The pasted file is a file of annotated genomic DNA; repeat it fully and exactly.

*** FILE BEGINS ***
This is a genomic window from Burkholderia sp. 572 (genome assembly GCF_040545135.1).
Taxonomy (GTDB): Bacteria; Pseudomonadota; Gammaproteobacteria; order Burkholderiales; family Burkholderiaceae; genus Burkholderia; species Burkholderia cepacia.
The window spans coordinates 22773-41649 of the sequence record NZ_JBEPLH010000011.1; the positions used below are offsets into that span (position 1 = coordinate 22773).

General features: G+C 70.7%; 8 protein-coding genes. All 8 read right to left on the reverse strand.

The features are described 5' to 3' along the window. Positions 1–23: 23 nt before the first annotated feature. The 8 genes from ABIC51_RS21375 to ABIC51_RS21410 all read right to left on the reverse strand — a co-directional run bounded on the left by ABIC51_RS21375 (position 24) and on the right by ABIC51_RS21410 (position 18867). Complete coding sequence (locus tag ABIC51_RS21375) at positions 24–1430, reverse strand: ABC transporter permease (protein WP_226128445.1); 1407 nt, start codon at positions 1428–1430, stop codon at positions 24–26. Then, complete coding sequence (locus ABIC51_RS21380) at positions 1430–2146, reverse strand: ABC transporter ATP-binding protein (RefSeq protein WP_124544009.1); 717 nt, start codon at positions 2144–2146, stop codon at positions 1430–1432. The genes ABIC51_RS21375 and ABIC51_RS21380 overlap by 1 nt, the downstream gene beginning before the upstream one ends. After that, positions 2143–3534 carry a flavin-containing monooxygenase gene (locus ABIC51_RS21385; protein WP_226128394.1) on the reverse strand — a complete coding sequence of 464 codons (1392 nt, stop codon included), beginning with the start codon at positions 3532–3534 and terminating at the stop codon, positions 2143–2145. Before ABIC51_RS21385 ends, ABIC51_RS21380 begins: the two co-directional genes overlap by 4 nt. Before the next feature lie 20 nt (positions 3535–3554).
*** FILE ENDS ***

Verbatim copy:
This is a genomic window from Burkholderia sp. 572 (genome assembly GCF_040545135.1).
Taxonomy (GTDB): Bacteria; Pseudomonadota; Gammaproteobacteria; order Burkholderiales; family Burkholderiaceae; genus Burkholderia; species Burkholderia cepacia.
The window spans coordinates 22773-41649 of the sequence record NZ_JBEPLH010000011.1; the positions used below are offsets into that span (position 1 = coordinate 22773).

General features: G+C 70.7%; 8 protein-coding genes. All 8 read right to left on the reverse strand.

The features are described 5' to 3' along the window. Positions 1–23: 23 nt before the first annotated feature. The 8 genes from ABIC51_RS21375 to ABIC51_RS21410 all read right to left on the reverse strand — a co-directional run bounded on the left by ABIC51_RS21375 (position 24) and on the right by ABIC51_RS21410 (position 18867). Complete coding sequence (locus tag ABIC51_RS21375) at positions 24–1430, reverse strand: ABC transporter permease (protein WP_226128445.1); 1407 nt, start codon at positions 1428–1430, stop codon at positions 24–26. Then, complete coding sequence (locus ABIC51_RS21380) at positions 1430–2146, reverse strand: ABC transporter ATP-binding protein (RefSeq protein WP_124544009.1); 717 nt, start codon at positions 2144–2146, stop codon at positions 1430–1432. The genes ABIC51_RS21375 and ABIC51_RS21380 overlap by 1 nt, the downstream gene beginning before the upstream one ends. After that, positions 2143–3534 carry a flavin-containing monooxygenase gene (locus ABIC51_RS21385; protein WP_226128394.1) on the reverse strand — a complete coding sequence of 464 codons (1392 nt, stop codon included), beginning with the start codon at positions 3532–3534 and terminating at the stop codon, positions 2143–2145. Before ABIC51_RS21385 ends, ABIC51_RS21380 begins: the two co-directional genes overlap by 4 nt. Before the next feature lie 20 nt (positions 3535–3554).